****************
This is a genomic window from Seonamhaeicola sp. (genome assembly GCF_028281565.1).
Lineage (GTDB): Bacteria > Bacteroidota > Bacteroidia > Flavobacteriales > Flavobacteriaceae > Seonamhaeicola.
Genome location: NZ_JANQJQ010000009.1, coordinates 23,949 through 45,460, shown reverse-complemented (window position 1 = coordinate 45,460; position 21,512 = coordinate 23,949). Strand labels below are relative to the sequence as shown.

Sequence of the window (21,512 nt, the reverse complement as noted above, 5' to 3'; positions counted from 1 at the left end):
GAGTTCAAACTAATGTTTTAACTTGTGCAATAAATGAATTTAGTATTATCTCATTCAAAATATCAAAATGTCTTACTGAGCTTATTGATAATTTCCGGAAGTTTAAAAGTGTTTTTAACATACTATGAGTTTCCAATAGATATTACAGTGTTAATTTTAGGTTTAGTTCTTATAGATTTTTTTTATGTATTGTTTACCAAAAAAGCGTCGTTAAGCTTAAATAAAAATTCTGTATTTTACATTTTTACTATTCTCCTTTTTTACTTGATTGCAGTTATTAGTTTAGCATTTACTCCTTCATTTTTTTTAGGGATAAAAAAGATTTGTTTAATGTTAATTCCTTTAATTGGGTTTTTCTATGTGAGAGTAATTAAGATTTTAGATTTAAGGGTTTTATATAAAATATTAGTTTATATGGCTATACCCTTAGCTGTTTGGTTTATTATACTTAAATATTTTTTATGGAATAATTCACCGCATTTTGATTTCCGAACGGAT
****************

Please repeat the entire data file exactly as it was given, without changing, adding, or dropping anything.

This is a genomic window from Seonamhaeicola sp. (genome assembly GCF_028281565.1).
Lineage (GTDB): Bacteria > Bacteroidota > Bacteroidia > Flavobacteriales > Flavobacteriaceae > Seonamhaeicola.
Genome location: NZ_JANQJQ010000009.1, coordinates 23,949 through 45,460, shown reverse-complemented (window position 1 = coordinate 45,460; position 21,512 = coordinate 23,949). Strand labels below are relative to the sequence as shown.

Sequence of the window (21,512 nt, the reverse complement as noted above, 5' to 3'; positions counted from 1 at the left end):
GAGTTCAAACTAATGTTTTAACTTGTGCAATAAATGAATTTAGTATTATCTCATTCAAAATATCAAAATGTCTTACTGAGCTTATTGATAATTTCCGGAAGTTTAAAAGTGTTTTTAACATACTATGAGTTTCCAATAGATATTACAGTGTTAATTTTAGGTTTAGTTCTTATAGATTTTTTTTATGTATTGTTTACCAAAAAAGCGTCGTTAAGCTTAAATAAAAATTCTGTATTTTACATTTTTACTATTCTCCTTTTTTACTTGATTGCAGTTATTAGTTTAGCATTTACTCCTTCATTTTTTTTAGGGATAAAAAAGATTTGTTTAATGTTAATTCCTTTAATTGGGTTTTTCTATGTGAGAGTAATTAAGATTTTAGATTTAAGGGTTTTATATAAAATATTAGTTTATATGGCTATACCCTTAGCTGTTTGGTTTATTATACTTAAATATTTTTTATGGAATAATTCACCGCATTTTGATTTCCGAACGGAT